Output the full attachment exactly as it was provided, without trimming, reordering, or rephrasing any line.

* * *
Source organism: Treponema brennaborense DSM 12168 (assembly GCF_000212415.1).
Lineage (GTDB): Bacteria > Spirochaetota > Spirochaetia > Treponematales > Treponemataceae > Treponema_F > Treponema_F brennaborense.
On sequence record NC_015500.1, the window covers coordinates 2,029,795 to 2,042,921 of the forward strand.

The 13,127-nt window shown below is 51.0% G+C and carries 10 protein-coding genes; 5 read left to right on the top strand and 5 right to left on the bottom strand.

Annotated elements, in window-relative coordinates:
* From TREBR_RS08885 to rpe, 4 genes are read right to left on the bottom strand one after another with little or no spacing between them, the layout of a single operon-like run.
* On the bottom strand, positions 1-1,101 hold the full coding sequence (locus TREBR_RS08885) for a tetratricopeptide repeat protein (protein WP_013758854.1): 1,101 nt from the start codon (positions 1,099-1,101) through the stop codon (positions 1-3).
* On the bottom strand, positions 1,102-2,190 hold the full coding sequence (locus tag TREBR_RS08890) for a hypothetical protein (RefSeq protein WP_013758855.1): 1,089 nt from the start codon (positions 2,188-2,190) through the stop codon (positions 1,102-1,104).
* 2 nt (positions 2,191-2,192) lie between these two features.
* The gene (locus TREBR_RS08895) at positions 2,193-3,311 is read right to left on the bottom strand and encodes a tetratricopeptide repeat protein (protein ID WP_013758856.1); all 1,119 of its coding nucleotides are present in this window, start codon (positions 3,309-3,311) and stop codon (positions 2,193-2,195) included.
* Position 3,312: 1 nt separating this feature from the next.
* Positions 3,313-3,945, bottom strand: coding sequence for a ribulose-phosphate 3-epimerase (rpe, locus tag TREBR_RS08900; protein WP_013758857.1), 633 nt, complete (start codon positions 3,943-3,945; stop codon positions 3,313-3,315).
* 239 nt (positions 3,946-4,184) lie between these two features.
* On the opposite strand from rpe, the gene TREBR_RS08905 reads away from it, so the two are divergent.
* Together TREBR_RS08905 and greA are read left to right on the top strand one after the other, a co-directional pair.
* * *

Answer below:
Source organism: Treponema brennaborense DSM 12168 (assembly GCF_000212415.1).
Lineage (GTDB): Bacteria > Spirochaetota > Spirochaetia > Treponematales > Treponemataceae > Treponema_F > Treponema_F brennaborense.
On sequence record NC_015500.1, the window covers coordinates 2,029,795 to 2,042,921 of the forward strand.

The 13,127-nt window shown below is 51.0% G+C and carries 10 protein-coding genes; 5 read left to right on the top strand and 5 right to left on the bottom strand.

Annotated elements, in window-relative coordinates:
* From TREBR_RS08885 to rpe, 4 genes are read right to left on the bottom strand one after another with little or no spacing between them, the layout of a single operon-like run.
* On the bottom strand, positions 1-1,101 hold the full coding sequence (locus TREBR_RS08885) for a tetratricopeptide repeat protein (protein WP_013758854.1): 1,101 nt from the start codon (positions 1,099-1,101) through the stop codon (positions 1-3).
* On the bottom strand, positions 1,102-2,190 hold the full coding sequence (locus tag TREBR_RS08890) for a hypothetical protein (RefSeq protein WP_013758855.1): 1,089 nt from the start codon (positions 2,188-2,190) through the stop codon (positions 1,102-1,104).
* 2 nt (positions 2,191-2,192) lie between these two features.
* The gene (locus TREBR_RS08895) at positions 2,193-3,311 is read right to left on the bottom strand and encodes a tetratricopeptide repeat protein (protein ID WP_013758856.1); all 1,119 of its coding nucleotides are present in this window, start codon (positions 3,309-3,311) and stop codon (positions 2,193-2,195) included.
* Position 3,312: 1 nt separating this feature from the next.
* Positions 3,313-3,945, bottom strand: coding sequence for a ribulose-phosphate 3-epimerase (rpe, locus tag TREBR_RS08900; protein WP_013758857.1), 633 nt, complete (start codon positions 3,943-3,945; stop codon positions 3,313-3,315).
* 239 nt (positions 3,946-4,184) lie between these two features.
* On the opposite strand from rpe, the gene TREBR_RS08905 reads away from it, so the two are divergent.
* Together TREBR_RS08905 and greA are read left to right on the top strand one after the other, a co-directional pair.